https://functionalrustic.com/2018/09/devastated/

        I felt very badly about it. This is from her About page and their business: https://functionalrustic.com/about/

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      6. It is heartbreaking. Two years ago a coyote got into our chicken yard and killed half our flock. It was just senseless killing not like it ate any – just viciously killed them. Thankfully we have not had this problem again.

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      7. Oh that’s terrible Ruth – I worried when we had the coyotes in the neighborhood and down at the Park last Fall. The coyotes in Oakland County often are going after small dogs. I’m glad the coyote is staying in the wild now and not venturing near your farm.

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  6. It’s been clear blue skies here for forever. It finally rained yesterday. We might get some storms for the next couple of days, but nothing major.

    The grapes are said to be sour if the season is rainy.

    Thank you for taking us on that fantastic tour. That combined with the Bible passage instills peace in me.

    I hope your sky clears soon enough, too, and the plants go on having a great summer.

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    1. We have had years where we have nothing but clear skies and are praying for rain. In fact in the last few years that has been the case. Normally this time of year we are spending time watering gardens everyday.

      I don’t mind sour grapes since I make them into juice. If they are too sour I will sweeten it with a little honey.

      I am glad you enjoyed the tour and the scripture – it is easy to forget that ultimately He is in control.

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  7. Beautiful post… I live right by the river in rural Belgium. We had a Canada geese nest within sight recently. There have been many storms here lately, including one last night. But – touch wood – the birds and the rest of nature are surviving and the flowers are blooming.
    I send hope for good weather for you…

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  8. Hi Ruth. Do you work the hive yourselves? Like go in to get the honey? Is it dangerous? Have you gotten stung a lot? I am terrified of bees, so couldn’t have any hives anywhere near me! I am glad the farm is doing well! All those plants and fruit and veg! Awesome!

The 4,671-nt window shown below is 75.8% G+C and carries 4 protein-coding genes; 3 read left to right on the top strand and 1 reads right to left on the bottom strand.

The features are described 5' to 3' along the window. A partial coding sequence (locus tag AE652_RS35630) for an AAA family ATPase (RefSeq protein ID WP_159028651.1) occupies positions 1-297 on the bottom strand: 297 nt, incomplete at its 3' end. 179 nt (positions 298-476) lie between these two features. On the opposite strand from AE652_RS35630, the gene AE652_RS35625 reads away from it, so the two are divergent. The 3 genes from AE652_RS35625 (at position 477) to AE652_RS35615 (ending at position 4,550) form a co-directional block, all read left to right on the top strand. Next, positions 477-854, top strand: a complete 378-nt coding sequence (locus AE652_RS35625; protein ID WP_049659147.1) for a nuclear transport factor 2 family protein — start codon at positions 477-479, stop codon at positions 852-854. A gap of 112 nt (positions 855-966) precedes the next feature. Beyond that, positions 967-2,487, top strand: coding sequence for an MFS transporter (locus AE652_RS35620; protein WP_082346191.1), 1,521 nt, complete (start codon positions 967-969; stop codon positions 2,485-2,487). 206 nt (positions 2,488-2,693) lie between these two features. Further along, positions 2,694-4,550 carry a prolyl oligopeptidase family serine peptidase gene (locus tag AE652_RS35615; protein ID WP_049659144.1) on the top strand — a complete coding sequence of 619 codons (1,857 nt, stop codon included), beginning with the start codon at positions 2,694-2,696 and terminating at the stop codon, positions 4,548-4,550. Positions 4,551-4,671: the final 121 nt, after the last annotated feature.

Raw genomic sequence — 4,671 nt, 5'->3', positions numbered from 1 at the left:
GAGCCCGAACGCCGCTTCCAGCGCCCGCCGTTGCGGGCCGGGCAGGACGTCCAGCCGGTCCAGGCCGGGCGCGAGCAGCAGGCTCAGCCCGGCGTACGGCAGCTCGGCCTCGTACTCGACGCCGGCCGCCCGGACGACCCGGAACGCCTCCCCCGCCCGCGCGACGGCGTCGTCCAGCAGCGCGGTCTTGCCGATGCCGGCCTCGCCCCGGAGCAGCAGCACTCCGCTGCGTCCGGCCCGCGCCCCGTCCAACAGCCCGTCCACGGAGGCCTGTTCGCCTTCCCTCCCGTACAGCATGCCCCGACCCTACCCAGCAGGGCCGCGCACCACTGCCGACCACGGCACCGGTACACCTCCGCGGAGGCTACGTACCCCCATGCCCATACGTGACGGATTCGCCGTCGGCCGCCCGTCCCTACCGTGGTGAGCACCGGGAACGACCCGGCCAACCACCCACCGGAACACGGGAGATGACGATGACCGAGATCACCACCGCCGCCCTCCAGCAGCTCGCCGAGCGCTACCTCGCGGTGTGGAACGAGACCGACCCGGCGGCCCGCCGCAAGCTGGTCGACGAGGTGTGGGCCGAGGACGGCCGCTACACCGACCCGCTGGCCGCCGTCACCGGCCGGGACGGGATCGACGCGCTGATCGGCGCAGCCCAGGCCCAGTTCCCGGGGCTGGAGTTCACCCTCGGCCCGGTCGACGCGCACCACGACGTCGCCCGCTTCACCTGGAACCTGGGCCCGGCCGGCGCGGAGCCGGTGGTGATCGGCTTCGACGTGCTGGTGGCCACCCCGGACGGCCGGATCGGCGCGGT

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    1. Hi Carol Anne. Yes, mostly my husband is now working the hives. It is potentially dangerous – the bees must be treated with respect and it is important to use precautions such as protective clothing and smoking the hive to settle the bees. I have gotten stung a few times but my husband has been stung much more than I have. Bee keeping is not for everyone.
      The fruits are certainly doing better then the vegetables but hopefully we will get some veggies planted soon.
      Thanks for visiting.

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    1. Thanks for pointing that out. Watching everything return to life after it’s winter nap is what I love most about spring. I realize that rain gives life – this is just a case of too much of a good thing. Thanks for the sunshine. ♥

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  9. The farmers in central Illinois are in some real trouble this year because of all the rain. Normally they would have most of their crops in by now, but this year they’re only about a third of the way done, and some of those fields may need to be replanted because of flooding. We’re praying for some drier weather real soon!

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    1. Normally the crops here are planted before Memorial Day and often we see plants emerging by that time. It is discouraging not to be able to plant but must be even more so to have all that hard work washed away and have to replant. We are praying with you.♥

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  10. Thanks for the tour! It’s been a long time since I have seen or smelled apple blossoms. We have had bad weather too just across the border from you…..the farmers are way behind and worried. I managed to get my veggies planted in my small garden plot yesterday finally, and have already had a few salads from the lettuce I planted early May. Even if the days are warmer, we don’t seem to get much sun, and had two torrential downpours again today.

    Liked by 1 person

    1. Thanks for visiting Joni. I’m glad to hear you got some veggies planted. I hope they were not damaged by the heavy rains. We had those storms come through as well.
      I have some lettuce and peas growing in planter boxes on our deck and have just put green bean seeds in a couple as well. The lettuce leaves are small but we have been picking them to put on sandwiches. We also have a few tomato and pepper plants in pots. At least we are doing something.